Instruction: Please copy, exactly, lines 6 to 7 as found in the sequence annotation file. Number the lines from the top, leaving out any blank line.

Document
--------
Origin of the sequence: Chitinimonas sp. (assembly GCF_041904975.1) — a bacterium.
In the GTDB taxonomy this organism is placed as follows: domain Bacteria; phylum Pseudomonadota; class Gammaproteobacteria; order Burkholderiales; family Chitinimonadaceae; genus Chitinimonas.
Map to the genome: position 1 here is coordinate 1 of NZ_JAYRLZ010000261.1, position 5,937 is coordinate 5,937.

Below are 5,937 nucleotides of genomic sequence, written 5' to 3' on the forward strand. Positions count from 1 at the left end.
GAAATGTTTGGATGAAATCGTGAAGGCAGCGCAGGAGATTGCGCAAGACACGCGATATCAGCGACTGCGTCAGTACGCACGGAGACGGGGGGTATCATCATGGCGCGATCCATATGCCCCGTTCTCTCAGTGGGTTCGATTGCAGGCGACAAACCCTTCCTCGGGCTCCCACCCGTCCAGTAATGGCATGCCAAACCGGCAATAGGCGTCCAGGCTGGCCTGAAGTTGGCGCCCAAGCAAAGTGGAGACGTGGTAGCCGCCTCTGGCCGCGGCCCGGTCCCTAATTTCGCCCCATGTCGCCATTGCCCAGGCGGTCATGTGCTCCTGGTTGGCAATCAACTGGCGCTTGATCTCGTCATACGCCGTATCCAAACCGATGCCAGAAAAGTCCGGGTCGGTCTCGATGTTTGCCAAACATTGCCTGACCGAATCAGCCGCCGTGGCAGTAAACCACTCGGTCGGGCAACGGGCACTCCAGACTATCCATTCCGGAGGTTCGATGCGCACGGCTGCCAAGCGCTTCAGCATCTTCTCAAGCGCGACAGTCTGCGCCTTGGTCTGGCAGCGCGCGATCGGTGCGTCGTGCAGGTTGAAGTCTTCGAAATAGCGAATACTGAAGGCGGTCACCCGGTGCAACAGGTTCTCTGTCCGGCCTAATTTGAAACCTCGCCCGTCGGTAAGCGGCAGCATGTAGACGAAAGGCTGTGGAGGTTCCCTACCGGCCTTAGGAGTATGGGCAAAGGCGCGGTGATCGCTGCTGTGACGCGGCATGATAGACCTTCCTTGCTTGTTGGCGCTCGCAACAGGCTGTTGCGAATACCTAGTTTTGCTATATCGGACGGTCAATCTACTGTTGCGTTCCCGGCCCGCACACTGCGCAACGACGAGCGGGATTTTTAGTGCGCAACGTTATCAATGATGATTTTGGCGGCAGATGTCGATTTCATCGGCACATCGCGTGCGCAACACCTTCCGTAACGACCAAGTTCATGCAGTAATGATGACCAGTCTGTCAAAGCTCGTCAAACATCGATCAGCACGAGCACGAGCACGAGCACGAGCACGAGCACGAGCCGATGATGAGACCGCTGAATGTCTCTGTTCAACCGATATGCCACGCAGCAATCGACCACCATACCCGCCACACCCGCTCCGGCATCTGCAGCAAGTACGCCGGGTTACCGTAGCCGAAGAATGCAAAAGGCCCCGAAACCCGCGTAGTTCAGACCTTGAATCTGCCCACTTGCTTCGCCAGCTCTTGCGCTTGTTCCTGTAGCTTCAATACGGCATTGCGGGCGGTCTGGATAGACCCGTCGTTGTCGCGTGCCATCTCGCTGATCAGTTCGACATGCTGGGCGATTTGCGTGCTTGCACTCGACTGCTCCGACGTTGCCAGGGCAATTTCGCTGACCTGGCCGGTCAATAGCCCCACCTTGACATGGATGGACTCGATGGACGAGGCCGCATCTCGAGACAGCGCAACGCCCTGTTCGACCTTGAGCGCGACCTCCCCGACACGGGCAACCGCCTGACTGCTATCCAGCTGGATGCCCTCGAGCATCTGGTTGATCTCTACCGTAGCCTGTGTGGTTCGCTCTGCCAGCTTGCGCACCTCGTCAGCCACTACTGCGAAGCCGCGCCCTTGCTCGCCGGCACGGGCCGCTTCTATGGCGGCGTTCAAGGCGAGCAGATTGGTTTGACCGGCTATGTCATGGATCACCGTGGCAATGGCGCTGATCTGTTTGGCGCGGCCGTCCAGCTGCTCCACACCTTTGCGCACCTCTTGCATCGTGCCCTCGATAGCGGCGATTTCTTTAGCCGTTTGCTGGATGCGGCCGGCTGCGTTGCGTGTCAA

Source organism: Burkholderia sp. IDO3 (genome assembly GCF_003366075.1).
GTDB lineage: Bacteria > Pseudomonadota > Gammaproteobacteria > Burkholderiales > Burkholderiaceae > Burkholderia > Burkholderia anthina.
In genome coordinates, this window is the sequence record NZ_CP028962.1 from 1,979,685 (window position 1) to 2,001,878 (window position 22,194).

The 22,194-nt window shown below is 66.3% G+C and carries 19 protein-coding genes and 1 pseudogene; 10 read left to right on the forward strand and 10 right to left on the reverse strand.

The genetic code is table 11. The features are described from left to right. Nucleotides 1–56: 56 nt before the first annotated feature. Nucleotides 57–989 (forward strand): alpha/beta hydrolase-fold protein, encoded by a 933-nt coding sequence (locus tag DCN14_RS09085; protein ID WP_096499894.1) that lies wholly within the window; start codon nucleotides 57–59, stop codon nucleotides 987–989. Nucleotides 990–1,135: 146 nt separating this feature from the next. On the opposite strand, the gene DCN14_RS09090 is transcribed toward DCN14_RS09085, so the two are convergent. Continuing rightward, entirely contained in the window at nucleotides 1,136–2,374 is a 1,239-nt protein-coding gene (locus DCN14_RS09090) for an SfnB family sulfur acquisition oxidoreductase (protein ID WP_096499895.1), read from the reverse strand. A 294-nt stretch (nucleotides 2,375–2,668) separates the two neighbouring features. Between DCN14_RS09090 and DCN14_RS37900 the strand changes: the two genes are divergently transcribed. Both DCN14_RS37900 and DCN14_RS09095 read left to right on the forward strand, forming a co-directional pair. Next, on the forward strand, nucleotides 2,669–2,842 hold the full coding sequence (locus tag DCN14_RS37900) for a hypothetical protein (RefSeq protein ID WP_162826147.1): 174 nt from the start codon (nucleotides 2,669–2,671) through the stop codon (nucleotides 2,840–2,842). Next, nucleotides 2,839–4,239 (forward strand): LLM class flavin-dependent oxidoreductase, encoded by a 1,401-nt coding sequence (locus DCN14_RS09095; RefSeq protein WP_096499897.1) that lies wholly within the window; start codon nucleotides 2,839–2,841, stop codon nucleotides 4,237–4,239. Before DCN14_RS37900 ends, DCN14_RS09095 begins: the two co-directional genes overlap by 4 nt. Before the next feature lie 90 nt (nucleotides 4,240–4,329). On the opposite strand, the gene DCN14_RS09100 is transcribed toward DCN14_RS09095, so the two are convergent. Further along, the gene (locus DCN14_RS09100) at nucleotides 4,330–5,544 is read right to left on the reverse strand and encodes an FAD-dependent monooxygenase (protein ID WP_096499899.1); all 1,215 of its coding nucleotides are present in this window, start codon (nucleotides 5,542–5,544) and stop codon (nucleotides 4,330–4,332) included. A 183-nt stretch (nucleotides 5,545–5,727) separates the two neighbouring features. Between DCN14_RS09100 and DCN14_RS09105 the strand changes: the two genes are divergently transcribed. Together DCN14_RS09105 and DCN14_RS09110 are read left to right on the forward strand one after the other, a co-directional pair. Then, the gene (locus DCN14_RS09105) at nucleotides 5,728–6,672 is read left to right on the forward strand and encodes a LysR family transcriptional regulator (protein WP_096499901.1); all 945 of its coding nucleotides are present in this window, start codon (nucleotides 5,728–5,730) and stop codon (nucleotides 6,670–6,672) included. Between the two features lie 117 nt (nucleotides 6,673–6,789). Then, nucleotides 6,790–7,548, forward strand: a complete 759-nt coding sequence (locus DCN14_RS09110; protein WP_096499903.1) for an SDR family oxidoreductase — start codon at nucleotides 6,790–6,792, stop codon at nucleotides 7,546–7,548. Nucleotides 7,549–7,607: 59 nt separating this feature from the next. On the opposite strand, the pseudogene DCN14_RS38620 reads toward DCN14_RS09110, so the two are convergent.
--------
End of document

Source organism: Burkholderia sp. IDO3 (genome assembly GCF_003366075.1).
GTDB lineage: Bacteria > Pseudomonadota > Gammaproteobacteria > Burkholderiales > Burkholderiaceae > Burkholderia > Burkholderia anthina.